The motor racing season is winding down now. The traditional end-of-season race at Macau is this weekend, along with the Race of Champions and the last round of the NASCAR Sprint Cup. Formula 1 ends a weekend later in Abu Dhabi. But, this post is going to have nothing to do with motor racing, so if you have no interest in life beyond the walls of F1, you might as well give up now. Having said that, there is some useful advice at the end of it all, regarding the danger of loaning things to your friends.
In the last hours, the French authorities have confirmed that the Brigades de Recherche et d’Intervention (BRI) and Recherche Assistance Intervention Dissuasion (RAID) have sent Abdelhamid Abaaoud to what he no doubt believed was a better place than Saint-Denis (a lot of places are). The French nation (and those who live in their great country) can rest a little easier in their beds, knowing that the architect of last Friday’s murders is gone. In a few days we won’t remember his name, just as very few people today could tell you who Marwan al-Shehhi was or what Shehzad Tanweer did on his way to meet Allah.
They are just faceless bad guys.
Abaaoud was caught because one of his gang threw a mobile phone into a dustbin outside the Bataclan Theatre last Friday night, just before entering the building with his Kalashnikov blazing. The mobile was found by investigators and the details were analysed. The GPS data led them to two addresses, one of which was Abaaoud’s hideout, which was raided yesterday morning.
It was the latest in a long history of crime-fighting using radio devices. The very first such event was 105 years ago, in the summer of 1910, when a man called Hawley Harvey Crippen, usually known as Dr. Crippen, was captured as a result of wireless messages sent to Scotland Yard by Captain Henry Kendall of the SS Montrose, the ship on which Crippen was travelling to Canada. The result of these cables was that a detective called Inspector Walter Dew rushed to Liverpool by express train, boarded a faster liner and was able to arrive in Canada before the Montrose got there.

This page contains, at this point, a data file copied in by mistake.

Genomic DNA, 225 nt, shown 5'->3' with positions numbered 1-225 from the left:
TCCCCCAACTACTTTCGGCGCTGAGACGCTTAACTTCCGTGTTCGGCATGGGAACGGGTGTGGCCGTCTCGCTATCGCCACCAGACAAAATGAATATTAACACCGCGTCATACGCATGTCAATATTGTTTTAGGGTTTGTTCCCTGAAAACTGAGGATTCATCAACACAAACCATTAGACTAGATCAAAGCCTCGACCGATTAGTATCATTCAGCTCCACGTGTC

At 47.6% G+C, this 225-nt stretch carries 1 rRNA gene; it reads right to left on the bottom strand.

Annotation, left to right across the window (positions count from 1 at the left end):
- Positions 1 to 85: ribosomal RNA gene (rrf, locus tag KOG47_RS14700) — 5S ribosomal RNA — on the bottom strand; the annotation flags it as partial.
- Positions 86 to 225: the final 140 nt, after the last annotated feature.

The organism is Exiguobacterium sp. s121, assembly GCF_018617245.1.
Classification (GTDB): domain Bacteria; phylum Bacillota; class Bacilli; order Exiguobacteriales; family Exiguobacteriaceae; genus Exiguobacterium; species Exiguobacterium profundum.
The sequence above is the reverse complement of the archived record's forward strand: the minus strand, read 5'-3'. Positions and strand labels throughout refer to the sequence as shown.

It was a terrific newspaper story at the time, because the whole world knew of the chase and followed it each day, but the people aboard the Montrose knew nothing of what was going on.
Dr Crippen remains a name that is known in the UK because of this dramatic capture and because of the nasty nature of his crime. He had poisoned his wife and filleted her. Police found some of her flesh buried under a brick floor in the basement of their house, but her head, limbs, and skeleton were never recovered. It was altogether a very unpleasant story, not quite as demented as Jack the Ripper, but clearly the act of a warped human being. Crippen confessed and was later hanged.
So why am I writing about this? Well, because last Friday, before the shooting began in Paris, I spent much of the day exchanging messages with an auction house in Wiltshire, which was selling the famous Crippen Cables. Why? Because I believe that they should belong to me. The captain of the Montrose was my great-grandfather Henry Kendall, who identified the fugitives and sent the radio messages. After the event, he kept all the original cables of which he was the author. He lived to be a very old man and in his late eighties, back in the early 1960s, he loaned a bundle of cables to his friend Sir Norman Vernon.